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I think I accidently deleted the VeraCrypt boot loader. Really hope, that someone could help me here.

Topics: Technical Issues
Nov 13, 2015 at 12:15 AM
Edited Nov 14, 2015 at 3:46 PM
Hi, I am relly desperate at the moment as I think that I did something really foolish. My OS System drinve (C:) is encrypted with VeraCrypt. A couple hours ago after cleaning (log files, cache) Windows7 with TuneUp Utilities, I couldn't boot Windows 7 anymore and also getting "Startup Repair cannot repair this computer automatically"

I searched the web and found: where I tried the first suggestion, clicking on "Command prompt" and entered following commands:
bootrec /fixmbr
bootrec /fixboot
Now, I'm was not asked for my VeraCrypt password anymore and got this screen:

I thought that I accidently deleted VeraCrypt's boot loader and tried to load VeraCrypt's Rescue Disk (tried with 2 different ones) but am getting this:
VeraCrypt Boot Loader
Disk Error
Disk Error
Disk Error
Loader damaged! Use Rescue Disk: Repair Options > Restore VeraCrypt Boot Loader_
I have a CD-Rom drive, 2 VeraCrypt Rescue Disks and one Windows 7 DVD (I can boot from it but it doesn't see C: drive where the enrypted Win7 is currently installed) --- and some hope that one of you guys may have an idea what I can try. I really need my laptop for work and have not the slightest idea what I did and how to fix what I did. Thanks a lot in advance.
Nov 13, 2015 at 6:30 PM

Did you really boot from the rescue disk? And if you what repair option did you use?

With any rescue disk, you can restore VeraCrypt bootloader since it has a fixed value. So, this is the first thing to do and thanks to this you will have a correct VeraCrypt bootloader.
If the password doesn't work with this restored VeraCrypt bootloader, this would mean that the key header was damaged. In this case, it is very important to use the correct rescue disk in order to restore the volume header (you seem to have two so you must use the correct one).

With these two simple steps, you should be able to boot into Windows again.
Nov 13, 2015 at 11:25 PM
Edited Nov 14, 2015 at 12:42 PM
Hi Idrassi, thank you for answering. I am booting from the Rescue Disk and getting this message with both Rescue Disks (one created when first encrypting the C: volume and the second one after updating VeraCrypt to the latest version) :

Some people who got the same error suceeded to boot successfully by switching their HDD to Legacy IDE in Bios. I tried this as well with my SSD but still getting the same error message. I do not get any repair option, only the screen that you see on the screenshot above. Tried F8 without any result. I have to say that my SSD was very slow in the last weeks but I couldn't boot Windows 7 anymore just after "cleaning" some log files and cache with TuneUp Utilities. I can access files with a Linux Boot CD (Knoppix) on my unencrypted D: volume. Any help is very much appreciated.
Nov 14, 2015 at 2:25 AM
Edited Nov 14, 2015 at 2:51 AM

It appears from the error message that your PC did not boot from the VeraCrypt Rescue Disk. You may need to change the boot order in the BIOS to start with the CD/DVD first then the HDD/SDD.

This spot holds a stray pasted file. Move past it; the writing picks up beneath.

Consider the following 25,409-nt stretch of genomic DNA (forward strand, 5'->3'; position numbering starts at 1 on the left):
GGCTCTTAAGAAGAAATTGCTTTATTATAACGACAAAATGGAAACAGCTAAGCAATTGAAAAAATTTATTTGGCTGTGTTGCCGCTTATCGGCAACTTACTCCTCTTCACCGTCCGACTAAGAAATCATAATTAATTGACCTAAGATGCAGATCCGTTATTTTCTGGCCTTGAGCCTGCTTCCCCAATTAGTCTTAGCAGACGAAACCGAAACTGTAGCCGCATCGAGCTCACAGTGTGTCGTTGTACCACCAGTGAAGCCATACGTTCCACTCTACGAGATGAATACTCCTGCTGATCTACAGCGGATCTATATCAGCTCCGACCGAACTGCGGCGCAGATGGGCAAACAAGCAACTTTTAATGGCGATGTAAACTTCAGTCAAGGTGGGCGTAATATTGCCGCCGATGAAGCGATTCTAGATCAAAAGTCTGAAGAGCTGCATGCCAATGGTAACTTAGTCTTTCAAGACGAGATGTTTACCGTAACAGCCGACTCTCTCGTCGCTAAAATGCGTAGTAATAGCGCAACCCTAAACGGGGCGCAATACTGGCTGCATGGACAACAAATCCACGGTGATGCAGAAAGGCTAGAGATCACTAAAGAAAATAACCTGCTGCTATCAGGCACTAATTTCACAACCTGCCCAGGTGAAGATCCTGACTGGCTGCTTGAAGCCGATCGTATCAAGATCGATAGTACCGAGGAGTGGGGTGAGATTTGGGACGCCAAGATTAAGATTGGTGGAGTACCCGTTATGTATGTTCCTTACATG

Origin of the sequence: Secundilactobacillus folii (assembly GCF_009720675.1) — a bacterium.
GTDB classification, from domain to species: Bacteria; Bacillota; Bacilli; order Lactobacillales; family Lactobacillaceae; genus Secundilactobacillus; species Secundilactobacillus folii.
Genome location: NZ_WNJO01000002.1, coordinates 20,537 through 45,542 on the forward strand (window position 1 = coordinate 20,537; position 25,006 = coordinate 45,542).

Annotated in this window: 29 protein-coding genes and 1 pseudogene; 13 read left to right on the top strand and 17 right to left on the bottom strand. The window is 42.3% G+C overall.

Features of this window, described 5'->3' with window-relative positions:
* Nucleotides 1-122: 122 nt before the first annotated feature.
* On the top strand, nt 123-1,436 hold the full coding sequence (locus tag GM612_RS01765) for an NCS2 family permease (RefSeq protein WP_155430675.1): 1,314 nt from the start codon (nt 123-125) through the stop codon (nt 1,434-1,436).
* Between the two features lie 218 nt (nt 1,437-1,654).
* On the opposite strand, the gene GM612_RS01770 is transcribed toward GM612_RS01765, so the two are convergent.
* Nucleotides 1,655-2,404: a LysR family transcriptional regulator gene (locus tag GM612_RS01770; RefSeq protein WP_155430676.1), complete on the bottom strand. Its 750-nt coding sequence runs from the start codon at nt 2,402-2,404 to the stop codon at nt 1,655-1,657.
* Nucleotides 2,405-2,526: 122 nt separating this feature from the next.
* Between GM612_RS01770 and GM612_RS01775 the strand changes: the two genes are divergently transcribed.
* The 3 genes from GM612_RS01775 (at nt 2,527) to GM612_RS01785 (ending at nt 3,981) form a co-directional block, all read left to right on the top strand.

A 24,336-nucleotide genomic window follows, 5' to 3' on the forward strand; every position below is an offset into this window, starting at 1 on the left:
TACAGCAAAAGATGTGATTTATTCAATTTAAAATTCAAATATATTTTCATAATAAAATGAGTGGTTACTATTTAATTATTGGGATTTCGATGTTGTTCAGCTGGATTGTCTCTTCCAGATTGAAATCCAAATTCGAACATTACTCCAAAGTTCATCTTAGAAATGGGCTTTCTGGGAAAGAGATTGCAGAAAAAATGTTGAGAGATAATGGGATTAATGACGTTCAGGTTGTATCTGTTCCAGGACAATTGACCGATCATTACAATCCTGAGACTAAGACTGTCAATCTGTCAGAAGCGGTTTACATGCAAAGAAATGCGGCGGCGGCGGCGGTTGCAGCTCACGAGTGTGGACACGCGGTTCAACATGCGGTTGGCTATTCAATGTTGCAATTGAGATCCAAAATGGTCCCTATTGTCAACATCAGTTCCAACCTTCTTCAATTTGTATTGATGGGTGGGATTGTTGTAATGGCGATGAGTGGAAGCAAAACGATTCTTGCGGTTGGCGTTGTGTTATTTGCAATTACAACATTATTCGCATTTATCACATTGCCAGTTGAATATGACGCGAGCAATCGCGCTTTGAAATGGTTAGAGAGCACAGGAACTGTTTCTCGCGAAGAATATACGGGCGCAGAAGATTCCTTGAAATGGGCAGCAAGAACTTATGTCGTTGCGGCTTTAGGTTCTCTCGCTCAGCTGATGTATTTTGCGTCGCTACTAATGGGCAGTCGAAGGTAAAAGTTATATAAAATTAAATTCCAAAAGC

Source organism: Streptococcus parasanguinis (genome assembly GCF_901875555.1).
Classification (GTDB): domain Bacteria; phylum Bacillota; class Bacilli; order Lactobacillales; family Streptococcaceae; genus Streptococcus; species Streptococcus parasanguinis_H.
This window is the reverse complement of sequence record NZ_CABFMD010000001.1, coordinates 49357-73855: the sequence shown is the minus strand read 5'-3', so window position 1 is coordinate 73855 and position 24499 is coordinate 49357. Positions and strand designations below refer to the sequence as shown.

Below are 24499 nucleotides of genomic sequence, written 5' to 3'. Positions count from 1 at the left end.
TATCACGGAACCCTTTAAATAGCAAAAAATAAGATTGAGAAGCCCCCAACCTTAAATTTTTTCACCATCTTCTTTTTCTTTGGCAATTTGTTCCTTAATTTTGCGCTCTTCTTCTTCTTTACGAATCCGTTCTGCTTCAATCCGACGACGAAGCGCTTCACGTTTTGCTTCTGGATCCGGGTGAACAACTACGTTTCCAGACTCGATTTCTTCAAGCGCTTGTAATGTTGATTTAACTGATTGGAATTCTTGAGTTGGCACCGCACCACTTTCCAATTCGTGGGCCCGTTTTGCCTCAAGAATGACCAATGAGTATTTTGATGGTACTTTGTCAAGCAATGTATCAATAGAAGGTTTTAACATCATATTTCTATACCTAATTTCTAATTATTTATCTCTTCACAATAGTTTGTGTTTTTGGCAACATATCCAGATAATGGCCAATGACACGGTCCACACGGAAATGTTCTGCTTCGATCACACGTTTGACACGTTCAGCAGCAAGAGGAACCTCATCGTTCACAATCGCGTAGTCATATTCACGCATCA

This will allow your PC to boot from the Rescue Disk to get the menu items on the Rescue Disk.

Then as Mounir Idrassi outlined, restore the bootloader and remove CD to reboot from HDD/SSD. If password fails, insert the correct Rescue Disk, boot from the Rescue Disk and restore the header key. Remove CD and reboot.

I hope this helps you.

Kind Regards.
Nov 14, 2015 at 12:20 PM
Edited Nov 14, 2015 at 12:21 PM
Hi, I definitely boot from the VeraCrypt Rescue Disk and getting:

VeraCrypt Boot Loader
Disk Error
Disk Error
Disk Error
Loader damaged! Use Rescue Disk: Repair Options > Restore VeraCrypt Boot Loader

No other options available (F8/F10/F2). I booted from an UBUNTU USB Drive too where I can access my unencrypted D: Volume. But the most importand Win7 encrypted C: volume is not shown :-/

When I remove the Rescue Disk, I get this when it tries to boot from the SSD (2nd choice in BIOS):
Nov 14, 2015 at 1:02 PM

Can you attempt to boot with the Rescue Disk in another PC to see if you get the Rescue Disk menu? Do not select any menu options. Merely test if you can boot from the Rescue Disk on another PC.

I am wondering if the Rescue Disk was not properly created which is causing the error shown in your previous posting.
Nov 14, 2015 at 3:41 PM

I tried my VeraCrypt Rescue Disk on another laptop and am getting ESC / F8 Options and can also enter a password. Isn't this weird? What else can I try ? I read that I could try to rebuild the damaged boot loader with a software called TestDisk: but apparently it only works with TrueCrypt and not VeraCrypt:
Nov 14, 2015 at 4:11 PM
Now it becomes an issue of determining why these Rescue Disks will not work on your bootloader damaged PC.

Are you using cascade encryption algorithms for your system encryption? This issue should have been resolved in 1.14 version.

Have you ever test booting from the Rescue Disks previously on the PC?
Nov 14, 2015 at 4:32 PM
I remember choosing the most basic AES encryption (first option in the list) for speed reasons.